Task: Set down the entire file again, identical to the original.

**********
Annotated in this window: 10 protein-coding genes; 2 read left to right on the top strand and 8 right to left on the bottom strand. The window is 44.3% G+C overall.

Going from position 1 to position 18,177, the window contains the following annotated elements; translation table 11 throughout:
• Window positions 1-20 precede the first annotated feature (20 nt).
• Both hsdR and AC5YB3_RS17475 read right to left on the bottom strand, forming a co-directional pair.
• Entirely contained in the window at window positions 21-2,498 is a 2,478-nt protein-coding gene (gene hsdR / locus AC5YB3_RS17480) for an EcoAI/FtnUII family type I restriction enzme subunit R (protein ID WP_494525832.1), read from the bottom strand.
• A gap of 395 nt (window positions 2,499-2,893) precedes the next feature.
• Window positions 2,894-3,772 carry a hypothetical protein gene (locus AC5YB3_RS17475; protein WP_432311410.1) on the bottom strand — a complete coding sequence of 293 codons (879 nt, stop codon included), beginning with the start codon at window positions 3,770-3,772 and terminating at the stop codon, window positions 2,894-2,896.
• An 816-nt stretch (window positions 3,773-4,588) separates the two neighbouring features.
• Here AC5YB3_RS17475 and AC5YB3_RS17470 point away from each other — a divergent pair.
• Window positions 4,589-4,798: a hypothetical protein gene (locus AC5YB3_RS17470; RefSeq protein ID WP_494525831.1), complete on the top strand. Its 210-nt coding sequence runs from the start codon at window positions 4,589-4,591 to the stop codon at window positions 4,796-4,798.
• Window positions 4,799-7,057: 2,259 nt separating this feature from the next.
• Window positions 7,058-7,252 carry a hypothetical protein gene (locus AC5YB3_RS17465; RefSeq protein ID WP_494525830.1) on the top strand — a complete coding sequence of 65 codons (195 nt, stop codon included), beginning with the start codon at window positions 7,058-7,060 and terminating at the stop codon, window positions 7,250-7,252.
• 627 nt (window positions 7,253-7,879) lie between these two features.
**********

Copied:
Annotated in this window: 10 protein-coding genes; 2 read left to right on the top strand and 8 right to left on the bottom strand. The window is 44.3% G+C overall.

Going from position 1 to position 18,177, the window contains the following annotated elements; translation table 11 throughout:
• Window positions 1-20 precede the first annotated feature (20 nt).
• Both hsdR and AC5YB3_RS17475 read right to left on the bottom strand, forming a co-directional pair.
• Entirely contained in the window at window positions 21-2,498 is a 2,478-nt protein-coding gene (gene hsdR / locus AC5YB3_RS17480) for an EcoAI/FtnUII family type I restriction enzme subunit R (protein ID WP_494525832.1), read from the bottom strand.
• A gap of 395 nt (window positions 2,499-2,893) precedes the next feature.
• Window positions 2,894-3,772 carry a hypothetical protein gene (locus AC5YB3_RS17475; protein WP_432311410.1) on the bottom strand — a complete coding sequence of 293 codons (879 nt, stop codon included), beginning with the start codon at window positions 3,770-3,772 and terminating at the stop codon, window positions 2,894-2,896.
• An 816-nt stretch (window positions 3,773-4,588) separates the two neighbouring features.
• Here AC5YB3_RS17475 and AC5YB3_RS17470 point away from each other — a divergent pair.
• Window positions 4,589-4,798: a hypothetical protein gene (locus AC5YB3_RS17470; RefSeq protein ID WP_494525831.1), complete on the top strand. Its 210-nt coding sequence runs from the start codon at window positions 4,589-4,591 to the stop codon at window positions 4,796-4,798.
• Window positions 4,799-7,057: 2,259 nt separating this feature from the next.
• Window positions 7,058-7,252 carry a hypothetical protein gene (locus AC5YB3_RS17465; RefSeq protein ID WP_494525830.1) on the top strand — a complete coding sequence of 65 codons (195 nt, stop codon included), beginning with the start codon at window positions 7,058-7,060 and terminating at the stop codon, window positions 7,250-7,252.
• 627 nt (window positions 7,253-7,879) lie between these two features.